The Art of snare drum building is thriving. There were 22 drum badges from the largest manufacturers, established independent builders, and the builders new to the scene. The art and science of custom drum building has become big business over the past few years so there was some stiff competition.
The History The SDO started in 1998 and was fast becoming an institution in the industry with drum companies featuring their awards prominently in their advertising, but the event stopped in 2003 when NSMD publisher John Aldridge postponed the contest indefinitely due to his move to Oklahoma. I revived it in 2009 at the Southern Drum Show – now known as the Nashville Drum Show. It has grown to the point that a separate website was needed.
The Judging The drums are judged by comparing similar shell material and shell construction types- metal, plywood, single ply steam bent wood, segmented wood (block, stave, etc.), synthetic, and combination of materials shells.
We requested that the manufacturers tune their drums. Head and snare wires selection were also left entirely up to the manufacturers though we did recommend using a medium weight single ply coated head. Drums will detune in transit so all the drums were checked for detuning just before the judging. The rule of thumb was to tighten any heads that seemed too loose due to shipping but we did not loosen any heads, deferring to the manufacturer’s sense of what each drum’s best pitch should be. We also stopped during the blind judging if we felt that a drum was not in tune, tweaked it, then started the audition over.
In the objective blind judging the drums were played behind the judge’s backs for two to three minutes each, using the same series of rudiments, patterns and beats on each drum as the judges voted from 1 to 10 on five criteria; sensitivity, tone quality, dynamic range, rim sounds, and blend of the drum with the drum kit. The judge had no idea of the manufacturer or model of the drum and could not see it. They were told the sequence number of the drum, and what the shell construction was. Otherwise the only thing they had to go on was their ears. A perfect score of 50 from each judge would equal a total score of 250.
The subjective judging was the “hands on” part of the process where each judge saw, touched and played each drum, judging on the five criteria of appearance, tone quality, response, desirability and overall impression. The judges took a lot of time with each drum and had very animated and in depth discussions about each drum’s attributes. Though some of these judges have endorsements from major drum companies they were very impartial in their judging. Again, a perfect score of 50 from each judge would equal a total score of 250.
The cumulative score is the total of the subject and blind scores with the highest possible cumulative score being 500. The cumulative score is the score printed on the certificate of award given to the companies for each drum submitted.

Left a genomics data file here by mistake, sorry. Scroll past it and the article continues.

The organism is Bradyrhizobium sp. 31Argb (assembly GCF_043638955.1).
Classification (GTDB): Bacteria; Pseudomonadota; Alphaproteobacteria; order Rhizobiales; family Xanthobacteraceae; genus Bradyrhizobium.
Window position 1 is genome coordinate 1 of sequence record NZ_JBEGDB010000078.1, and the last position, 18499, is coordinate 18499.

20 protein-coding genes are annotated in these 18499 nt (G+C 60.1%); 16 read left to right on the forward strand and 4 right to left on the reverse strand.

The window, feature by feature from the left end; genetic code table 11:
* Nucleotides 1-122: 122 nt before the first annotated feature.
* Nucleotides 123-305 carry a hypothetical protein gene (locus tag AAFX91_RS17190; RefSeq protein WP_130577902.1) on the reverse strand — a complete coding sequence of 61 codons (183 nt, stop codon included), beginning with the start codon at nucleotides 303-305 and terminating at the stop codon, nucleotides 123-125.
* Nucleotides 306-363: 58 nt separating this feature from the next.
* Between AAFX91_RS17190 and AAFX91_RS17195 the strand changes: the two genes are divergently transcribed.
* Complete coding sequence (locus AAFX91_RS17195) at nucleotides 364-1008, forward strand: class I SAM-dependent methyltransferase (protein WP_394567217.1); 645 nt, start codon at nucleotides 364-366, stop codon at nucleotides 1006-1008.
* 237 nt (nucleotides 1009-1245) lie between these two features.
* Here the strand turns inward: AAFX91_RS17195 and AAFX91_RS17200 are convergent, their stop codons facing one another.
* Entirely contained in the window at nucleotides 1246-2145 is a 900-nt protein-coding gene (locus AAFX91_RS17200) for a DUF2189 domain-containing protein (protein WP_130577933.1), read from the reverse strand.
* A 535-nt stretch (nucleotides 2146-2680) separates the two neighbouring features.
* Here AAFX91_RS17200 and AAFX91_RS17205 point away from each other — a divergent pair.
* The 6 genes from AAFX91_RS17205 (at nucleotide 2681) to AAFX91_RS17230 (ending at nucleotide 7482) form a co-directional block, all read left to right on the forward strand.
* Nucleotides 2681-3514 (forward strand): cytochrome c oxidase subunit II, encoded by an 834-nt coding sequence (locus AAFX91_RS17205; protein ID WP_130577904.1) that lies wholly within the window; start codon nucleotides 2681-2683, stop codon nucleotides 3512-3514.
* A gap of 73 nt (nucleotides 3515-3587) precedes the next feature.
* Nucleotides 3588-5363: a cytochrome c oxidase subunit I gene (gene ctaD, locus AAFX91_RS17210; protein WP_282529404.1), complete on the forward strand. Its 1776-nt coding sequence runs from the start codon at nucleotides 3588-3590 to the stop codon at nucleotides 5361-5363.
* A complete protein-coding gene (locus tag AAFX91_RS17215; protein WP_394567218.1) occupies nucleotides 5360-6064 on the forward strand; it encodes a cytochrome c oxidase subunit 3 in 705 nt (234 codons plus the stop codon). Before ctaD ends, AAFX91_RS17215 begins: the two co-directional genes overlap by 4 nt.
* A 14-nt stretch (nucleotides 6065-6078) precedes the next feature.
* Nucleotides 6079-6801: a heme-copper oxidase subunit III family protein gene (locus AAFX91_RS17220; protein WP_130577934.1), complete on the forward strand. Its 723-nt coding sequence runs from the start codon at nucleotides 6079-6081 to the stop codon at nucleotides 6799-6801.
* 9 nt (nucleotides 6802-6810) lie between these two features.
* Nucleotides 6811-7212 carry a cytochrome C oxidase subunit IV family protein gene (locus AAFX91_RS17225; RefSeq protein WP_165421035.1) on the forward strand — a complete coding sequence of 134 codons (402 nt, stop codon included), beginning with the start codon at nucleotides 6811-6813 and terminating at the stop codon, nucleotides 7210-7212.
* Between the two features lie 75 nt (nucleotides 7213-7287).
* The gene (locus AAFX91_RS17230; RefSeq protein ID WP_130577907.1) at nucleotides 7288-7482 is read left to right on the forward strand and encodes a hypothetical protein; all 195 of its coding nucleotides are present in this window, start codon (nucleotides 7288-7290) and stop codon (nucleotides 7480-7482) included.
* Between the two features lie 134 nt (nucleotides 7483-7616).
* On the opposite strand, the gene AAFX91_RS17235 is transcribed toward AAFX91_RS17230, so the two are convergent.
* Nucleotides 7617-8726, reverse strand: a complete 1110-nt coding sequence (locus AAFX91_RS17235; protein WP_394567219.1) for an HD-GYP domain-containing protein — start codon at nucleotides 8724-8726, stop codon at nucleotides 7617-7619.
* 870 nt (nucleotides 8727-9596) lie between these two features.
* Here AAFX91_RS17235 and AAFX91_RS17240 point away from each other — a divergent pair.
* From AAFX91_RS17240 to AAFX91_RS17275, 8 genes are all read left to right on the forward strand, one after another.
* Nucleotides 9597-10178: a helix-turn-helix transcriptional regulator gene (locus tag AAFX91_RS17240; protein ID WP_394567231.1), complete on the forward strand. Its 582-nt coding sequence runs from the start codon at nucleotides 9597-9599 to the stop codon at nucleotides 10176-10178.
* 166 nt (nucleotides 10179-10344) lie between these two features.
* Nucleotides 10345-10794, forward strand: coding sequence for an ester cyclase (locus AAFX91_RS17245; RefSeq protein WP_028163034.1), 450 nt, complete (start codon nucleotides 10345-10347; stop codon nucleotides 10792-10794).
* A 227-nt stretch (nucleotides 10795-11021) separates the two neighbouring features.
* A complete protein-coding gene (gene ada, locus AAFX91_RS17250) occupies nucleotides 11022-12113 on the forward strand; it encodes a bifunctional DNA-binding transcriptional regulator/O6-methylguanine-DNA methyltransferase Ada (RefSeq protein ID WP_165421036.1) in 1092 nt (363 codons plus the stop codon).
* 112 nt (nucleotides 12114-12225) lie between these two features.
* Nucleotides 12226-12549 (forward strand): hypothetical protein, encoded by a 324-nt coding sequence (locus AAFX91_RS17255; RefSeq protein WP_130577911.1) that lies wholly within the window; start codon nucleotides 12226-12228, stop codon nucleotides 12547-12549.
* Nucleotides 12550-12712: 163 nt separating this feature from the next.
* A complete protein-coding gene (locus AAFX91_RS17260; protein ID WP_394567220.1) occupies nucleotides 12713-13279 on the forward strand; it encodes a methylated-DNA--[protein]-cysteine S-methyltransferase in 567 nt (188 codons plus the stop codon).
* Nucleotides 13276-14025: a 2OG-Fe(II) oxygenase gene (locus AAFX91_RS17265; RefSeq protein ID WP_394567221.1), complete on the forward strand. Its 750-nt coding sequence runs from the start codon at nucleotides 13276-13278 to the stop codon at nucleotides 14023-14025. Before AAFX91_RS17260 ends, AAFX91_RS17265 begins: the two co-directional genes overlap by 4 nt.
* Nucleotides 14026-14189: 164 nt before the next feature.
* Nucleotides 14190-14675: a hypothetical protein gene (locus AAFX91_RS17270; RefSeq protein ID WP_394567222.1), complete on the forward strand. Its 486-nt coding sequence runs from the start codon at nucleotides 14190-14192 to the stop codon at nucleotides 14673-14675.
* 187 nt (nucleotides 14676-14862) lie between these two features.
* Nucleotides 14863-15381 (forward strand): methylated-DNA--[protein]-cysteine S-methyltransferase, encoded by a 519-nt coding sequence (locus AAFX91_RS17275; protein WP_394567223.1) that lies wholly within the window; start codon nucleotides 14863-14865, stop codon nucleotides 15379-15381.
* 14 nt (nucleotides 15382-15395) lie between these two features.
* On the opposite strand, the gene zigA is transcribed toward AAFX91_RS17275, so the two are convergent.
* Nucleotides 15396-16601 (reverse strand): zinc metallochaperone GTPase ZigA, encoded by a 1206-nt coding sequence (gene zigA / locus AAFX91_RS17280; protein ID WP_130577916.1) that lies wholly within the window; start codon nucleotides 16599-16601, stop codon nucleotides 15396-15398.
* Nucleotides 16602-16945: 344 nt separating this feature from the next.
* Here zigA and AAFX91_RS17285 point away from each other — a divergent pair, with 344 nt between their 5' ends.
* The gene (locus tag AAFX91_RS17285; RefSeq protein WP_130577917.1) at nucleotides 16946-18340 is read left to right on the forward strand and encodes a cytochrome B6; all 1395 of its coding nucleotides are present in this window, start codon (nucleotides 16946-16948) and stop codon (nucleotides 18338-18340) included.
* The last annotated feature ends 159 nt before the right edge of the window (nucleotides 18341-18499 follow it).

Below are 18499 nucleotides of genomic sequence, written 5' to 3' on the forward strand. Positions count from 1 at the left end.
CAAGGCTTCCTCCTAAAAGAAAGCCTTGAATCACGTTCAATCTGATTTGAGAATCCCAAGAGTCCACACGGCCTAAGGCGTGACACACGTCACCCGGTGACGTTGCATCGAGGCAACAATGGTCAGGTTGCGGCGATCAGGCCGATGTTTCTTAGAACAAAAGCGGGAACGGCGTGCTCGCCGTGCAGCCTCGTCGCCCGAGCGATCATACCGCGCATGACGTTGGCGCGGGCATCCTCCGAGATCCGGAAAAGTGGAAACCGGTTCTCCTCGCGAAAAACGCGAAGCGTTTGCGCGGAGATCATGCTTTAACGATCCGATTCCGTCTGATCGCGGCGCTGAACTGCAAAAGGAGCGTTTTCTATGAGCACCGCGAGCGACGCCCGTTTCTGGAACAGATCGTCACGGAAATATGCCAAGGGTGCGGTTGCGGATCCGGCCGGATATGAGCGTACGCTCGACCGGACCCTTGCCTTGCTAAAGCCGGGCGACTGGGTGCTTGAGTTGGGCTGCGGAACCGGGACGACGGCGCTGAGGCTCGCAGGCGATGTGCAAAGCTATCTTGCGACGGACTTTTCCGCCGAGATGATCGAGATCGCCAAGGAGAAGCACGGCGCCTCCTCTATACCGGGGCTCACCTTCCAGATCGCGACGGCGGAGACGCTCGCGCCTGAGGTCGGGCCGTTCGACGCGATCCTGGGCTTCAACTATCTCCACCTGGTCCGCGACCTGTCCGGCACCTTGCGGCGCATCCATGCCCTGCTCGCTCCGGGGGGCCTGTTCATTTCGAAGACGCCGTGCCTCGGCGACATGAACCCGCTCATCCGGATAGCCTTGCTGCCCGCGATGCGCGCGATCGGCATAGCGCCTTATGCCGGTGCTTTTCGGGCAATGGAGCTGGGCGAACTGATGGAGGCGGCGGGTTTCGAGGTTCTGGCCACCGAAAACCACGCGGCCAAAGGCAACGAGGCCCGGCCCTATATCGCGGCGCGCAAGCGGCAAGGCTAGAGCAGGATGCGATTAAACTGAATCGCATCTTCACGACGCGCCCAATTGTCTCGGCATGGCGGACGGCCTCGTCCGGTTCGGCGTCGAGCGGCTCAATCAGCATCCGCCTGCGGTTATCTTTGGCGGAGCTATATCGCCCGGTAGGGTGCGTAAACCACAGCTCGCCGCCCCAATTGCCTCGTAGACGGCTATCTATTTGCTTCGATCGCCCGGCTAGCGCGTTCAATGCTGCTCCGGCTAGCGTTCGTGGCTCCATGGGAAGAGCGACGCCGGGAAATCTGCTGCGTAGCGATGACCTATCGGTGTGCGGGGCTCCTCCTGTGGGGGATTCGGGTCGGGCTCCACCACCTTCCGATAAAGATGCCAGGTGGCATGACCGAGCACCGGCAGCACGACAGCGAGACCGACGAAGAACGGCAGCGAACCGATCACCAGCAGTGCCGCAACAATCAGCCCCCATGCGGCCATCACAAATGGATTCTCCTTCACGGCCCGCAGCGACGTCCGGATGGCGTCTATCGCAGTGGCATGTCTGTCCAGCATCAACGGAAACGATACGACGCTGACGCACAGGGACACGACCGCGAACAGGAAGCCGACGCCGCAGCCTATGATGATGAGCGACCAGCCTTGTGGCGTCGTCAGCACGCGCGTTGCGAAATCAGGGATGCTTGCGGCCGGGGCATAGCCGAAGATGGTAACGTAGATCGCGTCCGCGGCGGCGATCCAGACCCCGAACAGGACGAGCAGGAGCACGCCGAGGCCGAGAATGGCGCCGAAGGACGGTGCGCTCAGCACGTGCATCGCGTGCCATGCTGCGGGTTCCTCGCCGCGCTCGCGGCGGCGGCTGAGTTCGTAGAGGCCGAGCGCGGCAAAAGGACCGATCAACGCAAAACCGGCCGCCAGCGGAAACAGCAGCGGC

The public judging took place during the two days of the Nashville Drum Show before the blind and subjective judging. All the drums were displayed and any one at the show could play the drums and choose their three top favorites. The public judging was sponsored by Innovation Percussion who supplied drum sticks for the event. Also thanks to Pearl Drums for supplying the snare drum stands.
The results; There is an inherent problem in holding a “contest” to compare musical instruments. Just as music is not a contest, the sound of an instrument is such a personal, subjective thing that no criteria for judging could ever be considered accurate. If you think that an instrument should be judged on sound alone then the blind judging results will mean more to you. But one must admit that drummers on the whole are very hung up on the visual aspect and the tactile element of their instruments, so the subjective rankings of the expert judges and the man on the street public judging will speak to this part of what makes the “best” snare drum among these particular drums. The cumulative score of the blind and subjective event will of course be the best of both rankings and can be considered a complete assessment of how each drum was judged. If you think the results are superfluous and trust only your ears, please go to the website or direct to our YouTube channel where a video and audio of each drum being played for the blind judging is at your disposal. We agree that no one can empirically claim to have the best snare drum, but these awards have affected sales and advertising in the past - and we are proud of that. We have tried to be fair. As John Aldridge stated in the first snare drum olympics, the main reason for this event is to bring the newest crème de la crème of snare drums together – a bunch of really cool drums all in one room – and what I came away with from this whole event was that nothing can make drummers act like kids on Christmas morning than 28 brand new snare drums to play with!
Thank you to our 2014 participants:
David Lee Drums Chicago Drum Infinity Drumworks DTS Custom Snare Drums Taye Drums Hayward Custom Drums Hogchain Custom Drums Klemm Drums Rasch Drums Guru Drums Holloman Custom Drums Artisan Drum Works Swindoll Custom Drums Goodman Drum Company Castle Drum Company Laudo Drums Outlaw Drums Gretsch Drums Pearl Drums Eccentric Systems Drums Bello Drums Furcinitti Custom Drums RotodruM